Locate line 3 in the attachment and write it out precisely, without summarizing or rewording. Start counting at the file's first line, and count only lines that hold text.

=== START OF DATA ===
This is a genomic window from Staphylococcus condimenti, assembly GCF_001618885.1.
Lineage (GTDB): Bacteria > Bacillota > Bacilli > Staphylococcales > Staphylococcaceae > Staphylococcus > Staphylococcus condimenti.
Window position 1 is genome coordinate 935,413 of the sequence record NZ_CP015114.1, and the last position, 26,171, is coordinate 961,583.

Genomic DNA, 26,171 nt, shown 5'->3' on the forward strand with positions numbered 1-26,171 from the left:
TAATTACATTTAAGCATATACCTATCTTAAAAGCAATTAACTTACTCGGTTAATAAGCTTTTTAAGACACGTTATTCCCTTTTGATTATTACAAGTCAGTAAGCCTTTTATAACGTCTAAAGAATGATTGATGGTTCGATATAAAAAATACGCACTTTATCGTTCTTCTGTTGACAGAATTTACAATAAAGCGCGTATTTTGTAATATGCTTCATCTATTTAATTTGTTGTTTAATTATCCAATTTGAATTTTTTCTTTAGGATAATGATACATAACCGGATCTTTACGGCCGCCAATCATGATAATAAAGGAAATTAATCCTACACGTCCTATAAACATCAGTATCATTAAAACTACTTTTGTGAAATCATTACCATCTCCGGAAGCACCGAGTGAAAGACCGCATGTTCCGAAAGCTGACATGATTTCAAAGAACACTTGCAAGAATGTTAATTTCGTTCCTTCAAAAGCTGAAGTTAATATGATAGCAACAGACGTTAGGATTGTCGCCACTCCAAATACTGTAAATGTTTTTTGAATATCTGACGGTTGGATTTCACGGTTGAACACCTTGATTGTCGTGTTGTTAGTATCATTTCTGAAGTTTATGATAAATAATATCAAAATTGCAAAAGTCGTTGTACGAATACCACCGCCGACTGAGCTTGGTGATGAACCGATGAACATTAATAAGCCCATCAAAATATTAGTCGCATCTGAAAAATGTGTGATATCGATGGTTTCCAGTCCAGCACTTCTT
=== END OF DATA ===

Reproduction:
Window position 1 is genome coordinate 935,413 of the sequence record NZ_CP015114.1, and the last position, 26,171, is coordinate 961,583.